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Bell Jetranger puff of smoke from exhaust during flight

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Bell Jetranger puff of smoke from exhaust during flight

Old 17th Aug 2017, 05:43
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Bell Jetranger puff of smoke from exhaust during flight

Does anyone have any idea what caused this?
While coming to land, once a hover was established, a large puff of white colored smoke came out of both exhaust stacks.There were no indications that this happened.
It was only spotted after watching a video that was recording the landing.
After reviewing a video of the takeoff of the same flight, a small puff of black smoke (looked like carbon) was observed during the hover transition to takeoff. The flight was about 15 minutes long and another 15 minute flight that occurred after the smoke flight showed no smoke events.
Has any body seen this happen on JetRangers or other helicopters with RR250-c20s in them?
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Last edited by hyperflyboy; 17th Aug 2017 at 06:06.
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Old 17th Aug 2017, 07:02
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Hueys would do this with great regularity.

Usually a buildup of oil that sneaks through a labyrinth seal and into the hot exhaust. An attitude change can move the pool of oil. C250 does it on shutdown too, into the right exhaust stack if my rattles brain is correct.
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Old 17th Aug 2017, 13:25
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I have seen i happen sometimes on short final as the pilot pulls power both in our jet rangers b3s and in our as355's that also have the same engine.
I think it's normal for this kind of old engine technology.
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Old 17th Aug 2017, 13:30
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Thanks Charlie

The smoke was from both stacks and I worry that if this is occurring regularly, the oil passing through the turbine section will eventually cause damage or failure of the turbine wheels due to thermal shock stresses. I don't know how often it happens. I have seen only a very small reduction in the oil levels over time. Should I be concerned? From what I understand, if the smoke was only from the right stack it would be directly from the engine transmission venting.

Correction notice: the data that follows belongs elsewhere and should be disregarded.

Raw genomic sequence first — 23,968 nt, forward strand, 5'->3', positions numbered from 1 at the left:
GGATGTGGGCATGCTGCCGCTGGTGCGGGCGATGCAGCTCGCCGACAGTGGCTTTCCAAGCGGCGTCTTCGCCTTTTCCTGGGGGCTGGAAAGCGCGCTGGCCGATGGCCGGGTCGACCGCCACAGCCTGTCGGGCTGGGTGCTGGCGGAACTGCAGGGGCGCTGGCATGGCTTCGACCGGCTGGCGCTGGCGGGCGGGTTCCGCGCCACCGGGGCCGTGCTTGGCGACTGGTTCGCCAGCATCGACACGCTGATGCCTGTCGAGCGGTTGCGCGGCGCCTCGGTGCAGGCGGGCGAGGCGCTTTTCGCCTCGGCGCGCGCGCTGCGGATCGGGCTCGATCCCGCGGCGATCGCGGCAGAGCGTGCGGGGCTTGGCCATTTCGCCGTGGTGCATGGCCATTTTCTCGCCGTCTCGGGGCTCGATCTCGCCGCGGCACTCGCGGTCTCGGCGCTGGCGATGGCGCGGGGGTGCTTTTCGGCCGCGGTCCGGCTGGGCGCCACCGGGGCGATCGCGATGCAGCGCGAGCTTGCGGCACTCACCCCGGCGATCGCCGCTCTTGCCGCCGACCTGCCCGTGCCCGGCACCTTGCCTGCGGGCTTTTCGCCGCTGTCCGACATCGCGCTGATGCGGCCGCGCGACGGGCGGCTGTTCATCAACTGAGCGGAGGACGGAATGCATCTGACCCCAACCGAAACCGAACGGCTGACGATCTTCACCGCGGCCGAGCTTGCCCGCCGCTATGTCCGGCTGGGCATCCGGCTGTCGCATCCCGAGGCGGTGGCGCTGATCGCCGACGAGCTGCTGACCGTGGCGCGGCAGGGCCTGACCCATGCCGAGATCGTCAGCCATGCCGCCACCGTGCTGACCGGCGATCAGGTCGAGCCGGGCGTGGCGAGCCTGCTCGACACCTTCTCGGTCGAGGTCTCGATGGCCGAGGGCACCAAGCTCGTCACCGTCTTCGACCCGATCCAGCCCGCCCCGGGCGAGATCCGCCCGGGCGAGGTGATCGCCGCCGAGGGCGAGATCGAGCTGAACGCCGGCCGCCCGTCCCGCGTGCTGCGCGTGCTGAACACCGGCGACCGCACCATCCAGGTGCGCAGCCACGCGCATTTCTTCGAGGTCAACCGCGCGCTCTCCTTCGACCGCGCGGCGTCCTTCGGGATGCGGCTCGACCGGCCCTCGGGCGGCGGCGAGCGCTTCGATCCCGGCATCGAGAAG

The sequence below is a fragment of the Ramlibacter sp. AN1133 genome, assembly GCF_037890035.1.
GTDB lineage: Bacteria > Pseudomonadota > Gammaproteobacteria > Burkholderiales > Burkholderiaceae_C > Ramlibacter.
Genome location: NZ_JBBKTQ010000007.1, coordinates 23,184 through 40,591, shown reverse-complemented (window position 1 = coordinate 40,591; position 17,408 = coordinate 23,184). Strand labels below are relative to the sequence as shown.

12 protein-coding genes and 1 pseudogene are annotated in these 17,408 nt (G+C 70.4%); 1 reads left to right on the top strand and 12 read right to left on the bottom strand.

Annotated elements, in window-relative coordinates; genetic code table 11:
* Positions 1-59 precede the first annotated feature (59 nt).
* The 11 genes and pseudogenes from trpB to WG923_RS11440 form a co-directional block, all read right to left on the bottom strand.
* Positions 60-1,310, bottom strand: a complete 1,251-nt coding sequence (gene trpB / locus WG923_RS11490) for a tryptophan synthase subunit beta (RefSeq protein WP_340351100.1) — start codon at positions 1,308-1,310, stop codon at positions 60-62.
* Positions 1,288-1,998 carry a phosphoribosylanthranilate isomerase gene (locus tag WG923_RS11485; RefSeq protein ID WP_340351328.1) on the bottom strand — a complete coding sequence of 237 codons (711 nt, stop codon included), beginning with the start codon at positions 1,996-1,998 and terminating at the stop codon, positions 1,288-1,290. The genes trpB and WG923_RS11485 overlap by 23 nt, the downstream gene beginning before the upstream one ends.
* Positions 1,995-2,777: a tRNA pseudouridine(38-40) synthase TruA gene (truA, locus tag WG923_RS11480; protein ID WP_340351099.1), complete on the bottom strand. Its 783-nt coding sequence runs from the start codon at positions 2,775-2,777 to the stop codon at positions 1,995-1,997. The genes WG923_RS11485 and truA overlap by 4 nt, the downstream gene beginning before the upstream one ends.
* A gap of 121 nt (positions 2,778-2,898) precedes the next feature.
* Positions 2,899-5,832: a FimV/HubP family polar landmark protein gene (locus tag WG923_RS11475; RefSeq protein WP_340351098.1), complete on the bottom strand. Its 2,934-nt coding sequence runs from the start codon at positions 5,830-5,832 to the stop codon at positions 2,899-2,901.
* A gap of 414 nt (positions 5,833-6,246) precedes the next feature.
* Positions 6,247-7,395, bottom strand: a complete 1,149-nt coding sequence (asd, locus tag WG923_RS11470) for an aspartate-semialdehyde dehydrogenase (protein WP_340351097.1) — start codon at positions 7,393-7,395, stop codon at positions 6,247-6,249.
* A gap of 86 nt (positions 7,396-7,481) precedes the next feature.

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Old 17th Aug 2017, 13:45
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Halhio
I was adding a bit of power at the time. Could it be something to do with an FCU and governor over response pumping a quick burst of too much fuel? I don't know if that even is possible.
Ive read that a dirty fuel nozzle will cause an occasional burst of smoke in turbines but I don't know if this applies to rr250s. I'm hoping its not a recurring burst of oil leakage issue.
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Old 17th Aug 2017, 13:50
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Hyper:
If lucky, the oil check valve on right side of turbine is slow to react to your power changes. If unlucky, a turbine labyrinth seal is moving during power (air pressure) changes as AC mentioned above. It really shows after landing when you roll the throttle to idle and you make enough smoke to screen the entire Royal Navy. On windy days a pilot wouldn't even know until the fire brigade shows because a witness thought you were on fire. Check valve is easy (cheap) troubleshoot, but mostly lacks results since a "new" style check valve came out 20+ years ago. YMMV but most would hold off on a turbine change until it became a mosquito chaser on the ground. There are a couple other reasons but these are the top two on my list.
W1
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Old 17th Aug 2017, 20:38
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Hyper:
Here's some additional reading. Not for a C20 rather a C30 but they're all 250 series engines. RR main concern is with continuous smoking.
smoke.jpg
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Old 17th Aug 2017, 20:56
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wrench
Thanks for the info.
A local AME told me it could be something with the FCU adjustment. Does that make sense? Its got about 450 hours before timex.
I've never noticed smoke on shutdown or startup.

Hyper
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Old 17th Aug 2017, 22:47
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Originally Posted by hyperflyboy View Post
wrench
Thanks for the info.
A local AME told me it could be something with the FCU adjustment. Does that make sense? Its got about 450 hours before timex.
I've never noticed smoke on shutdown or startup.

Hyper
I'm just a pilot , but....
If it is a leak in the lab seal you need to be mindful of coking and N2 lockup. Carbon on the turbine blades accumulates in the outer edge near the scatter shield and can contribute to wheel cracking. Also If you start getting N2 lockup its time to pull the turbine. On a 500 the rotors should be turning around 12-13% N1, before fuel is introduced. If it isn't, starts put way more stress on the #3 and #4 wheels (because they are stationary for the first few seconds in the flame path) and can eventually lead to failure. I've seen black smoke on 530s with C30s but never any smoke on a 500 with a C20.

Are you running HTS oil?
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Old 17th Aug 2017, 23:52